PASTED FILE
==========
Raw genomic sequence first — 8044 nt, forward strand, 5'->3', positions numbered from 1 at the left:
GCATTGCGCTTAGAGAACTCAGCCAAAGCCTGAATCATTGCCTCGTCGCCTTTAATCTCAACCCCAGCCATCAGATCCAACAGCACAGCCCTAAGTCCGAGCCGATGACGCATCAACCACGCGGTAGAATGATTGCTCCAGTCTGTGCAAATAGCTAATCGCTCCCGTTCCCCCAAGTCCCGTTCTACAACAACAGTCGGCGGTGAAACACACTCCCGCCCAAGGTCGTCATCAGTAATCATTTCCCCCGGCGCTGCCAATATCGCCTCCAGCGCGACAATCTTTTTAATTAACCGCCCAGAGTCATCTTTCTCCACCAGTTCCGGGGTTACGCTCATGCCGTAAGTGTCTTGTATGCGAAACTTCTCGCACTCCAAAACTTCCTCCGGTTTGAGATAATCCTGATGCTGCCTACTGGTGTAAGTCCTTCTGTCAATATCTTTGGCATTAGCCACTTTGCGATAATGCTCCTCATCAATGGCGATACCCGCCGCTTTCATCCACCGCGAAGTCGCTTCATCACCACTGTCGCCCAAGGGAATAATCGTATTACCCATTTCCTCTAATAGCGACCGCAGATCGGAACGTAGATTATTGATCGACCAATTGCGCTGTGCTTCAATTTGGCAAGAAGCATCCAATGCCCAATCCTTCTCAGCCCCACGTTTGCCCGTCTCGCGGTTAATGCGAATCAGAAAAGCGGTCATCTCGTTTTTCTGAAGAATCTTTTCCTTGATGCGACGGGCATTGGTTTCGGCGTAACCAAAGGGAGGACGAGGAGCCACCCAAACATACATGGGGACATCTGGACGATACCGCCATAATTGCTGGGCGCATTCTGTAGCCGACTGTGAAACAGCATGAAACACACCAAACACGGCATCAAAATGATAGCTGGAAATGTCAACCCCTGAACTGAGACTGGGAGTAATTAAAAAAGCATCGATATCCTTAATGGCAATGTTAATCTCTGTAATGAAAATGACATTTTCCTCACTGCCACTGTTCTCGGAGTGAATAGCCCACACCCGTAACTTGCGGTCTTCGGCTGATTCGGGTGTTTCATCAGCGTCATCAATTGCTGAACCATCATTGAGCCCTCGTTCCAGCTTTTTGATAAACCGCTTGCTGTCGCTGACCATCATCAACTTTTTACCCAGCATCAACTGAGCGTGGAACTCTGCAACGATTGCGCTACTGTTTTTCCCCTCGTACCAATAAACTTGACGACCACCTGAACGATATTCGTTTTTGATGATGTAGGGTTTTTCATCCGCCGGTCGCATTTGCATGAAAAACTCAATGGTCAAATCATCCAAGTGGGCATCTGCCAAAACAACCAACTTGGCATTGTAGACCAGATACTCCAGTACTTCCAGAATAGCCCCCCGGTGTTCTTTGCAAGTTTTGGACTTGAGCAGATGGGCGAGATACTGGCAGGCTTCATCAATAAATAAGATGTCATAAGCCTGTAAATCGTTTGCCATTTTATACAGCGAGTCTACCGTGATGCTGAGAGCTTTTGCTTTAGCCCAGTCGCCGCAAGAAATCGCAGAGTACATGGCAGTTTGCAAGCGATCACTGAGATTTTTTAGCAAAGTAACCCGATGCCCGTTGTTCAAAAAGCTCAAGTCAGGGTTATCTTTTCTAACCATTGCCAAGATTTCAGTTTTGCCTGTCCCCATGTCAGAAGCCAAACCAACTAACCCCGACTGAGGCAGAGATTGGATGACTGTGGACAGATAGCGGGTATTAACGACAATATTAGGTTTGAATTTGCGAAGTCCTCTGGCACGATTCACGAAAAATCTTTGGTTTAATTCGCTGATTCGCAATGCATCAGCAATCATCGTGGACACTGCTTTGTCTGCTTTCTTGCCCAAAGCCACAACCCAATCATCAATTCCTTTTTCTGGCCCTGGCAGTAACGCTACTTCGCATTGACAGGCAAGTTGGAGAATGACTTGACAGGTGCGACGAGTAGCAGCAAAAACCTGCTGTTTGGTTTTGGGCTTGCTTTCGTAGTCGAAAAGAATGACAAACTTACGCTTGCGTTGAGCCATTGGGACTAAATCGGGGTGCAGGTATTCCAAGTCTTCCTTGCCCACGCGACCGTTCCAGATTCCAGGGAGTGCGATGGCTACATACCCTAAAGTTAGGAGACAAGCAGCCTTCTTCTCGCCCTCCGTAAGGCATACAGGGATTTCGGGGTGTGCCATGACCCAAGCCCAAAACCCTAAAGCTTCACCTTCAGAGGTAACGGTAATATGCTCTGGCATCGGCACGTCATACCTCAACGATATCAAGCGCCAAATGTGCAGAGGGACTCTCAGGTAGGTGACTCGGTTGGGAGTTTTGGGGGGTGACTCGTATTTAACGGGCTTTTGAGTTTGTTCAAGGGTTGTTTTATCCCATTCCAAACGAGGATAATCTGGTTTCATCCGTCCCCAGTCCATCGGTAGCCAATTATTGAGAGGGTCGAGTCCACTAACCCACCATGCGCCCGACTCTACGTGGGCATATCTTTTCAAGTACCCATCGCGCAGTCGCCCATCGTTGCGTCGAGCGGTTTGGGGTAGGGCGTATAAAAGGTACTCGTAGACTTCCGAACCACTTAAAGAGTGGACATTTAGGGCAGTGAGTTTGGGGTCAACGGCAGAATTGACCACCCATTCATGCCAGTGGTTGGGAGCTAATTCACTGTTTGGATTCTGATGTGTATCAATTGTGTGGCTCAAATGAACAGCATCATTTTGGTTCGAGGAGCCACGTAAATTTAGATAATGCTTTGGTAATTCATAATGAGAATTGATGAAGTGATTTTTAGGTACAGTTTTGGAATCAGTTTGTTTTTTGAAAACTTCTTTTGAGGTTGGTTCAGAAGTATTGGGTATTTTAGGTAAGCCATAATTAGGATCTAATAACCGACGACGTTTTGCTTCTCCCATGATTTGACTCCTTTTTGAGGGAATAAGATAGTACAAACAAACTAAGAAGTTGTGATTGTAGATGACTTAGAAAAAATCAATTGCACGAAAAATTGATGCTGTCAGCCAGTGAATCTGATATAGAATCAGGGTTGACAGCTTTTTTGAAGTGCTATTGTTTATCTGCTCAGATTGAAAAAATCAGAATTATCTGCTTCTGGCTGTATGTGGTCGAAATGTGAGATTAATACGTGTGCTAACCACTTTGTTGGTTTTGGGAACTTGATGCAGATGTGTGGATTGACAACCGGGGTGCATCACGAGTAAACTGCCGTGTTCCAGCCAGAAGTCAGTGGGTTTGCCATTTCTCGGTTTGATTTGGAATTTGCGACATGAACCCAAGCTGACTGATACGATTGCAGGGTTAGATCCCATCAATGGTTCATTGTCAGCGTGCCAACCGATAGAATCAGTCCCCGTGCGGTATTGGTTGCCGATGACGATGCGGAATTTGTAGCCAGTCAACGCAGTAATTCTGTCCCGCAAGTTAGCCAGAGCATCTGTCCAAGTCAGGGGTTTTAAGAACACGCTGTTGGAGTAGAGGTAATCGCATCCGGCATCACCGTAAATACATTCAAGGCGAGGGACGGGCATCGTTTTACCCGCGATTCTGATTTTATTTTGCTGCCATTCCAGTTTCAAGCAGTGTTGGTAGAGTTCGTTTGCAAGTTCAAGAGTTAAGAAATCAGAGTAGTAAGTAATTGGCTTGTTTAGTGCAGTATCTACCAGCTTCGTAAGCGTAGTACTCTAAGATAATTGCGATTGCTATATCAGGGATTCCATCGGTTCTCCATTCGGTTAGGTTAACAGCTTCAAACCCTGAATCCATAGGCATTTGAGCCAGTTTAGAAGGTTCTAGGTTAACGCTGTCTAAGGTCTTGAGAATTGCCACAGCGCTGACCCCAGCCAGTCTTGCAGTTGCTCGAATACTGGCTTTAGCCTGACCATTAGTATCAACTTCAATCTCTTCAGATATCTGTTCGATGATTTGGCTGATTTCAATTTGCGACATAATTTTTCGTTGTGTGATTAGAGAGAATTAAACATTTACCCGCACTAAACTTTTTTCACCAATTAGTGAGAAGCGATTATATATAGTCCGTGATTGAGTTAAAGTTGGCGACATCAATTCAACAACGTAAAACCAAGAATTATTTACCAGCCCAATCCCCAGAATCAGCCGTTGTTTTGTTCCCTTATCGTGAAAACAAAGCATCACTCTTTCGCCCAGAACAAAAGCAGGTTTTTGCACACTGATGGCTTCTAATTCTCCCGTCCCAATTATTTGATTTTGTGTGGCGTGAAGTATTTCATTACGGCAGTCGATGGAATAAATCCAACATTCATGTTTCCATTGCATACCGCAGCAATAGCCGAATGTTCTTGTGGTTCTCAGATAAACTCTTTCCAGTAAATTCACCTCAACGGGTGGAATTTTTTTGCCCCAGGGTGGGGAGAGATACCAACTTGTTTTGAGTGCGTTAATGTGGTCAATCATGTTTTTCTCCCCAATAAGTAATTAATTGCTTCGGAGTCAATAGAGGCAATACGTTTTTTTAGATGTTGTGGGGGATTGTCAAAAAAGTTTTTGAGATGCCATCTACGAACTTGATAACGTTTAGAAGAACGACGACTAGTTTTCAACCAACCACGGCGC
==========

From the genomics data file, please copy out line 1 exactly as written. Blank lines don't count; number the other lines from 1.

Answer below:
Raw genomic sequence first — 8044 nt, forward strand, 5'->3', positions numbered from 1 at the left: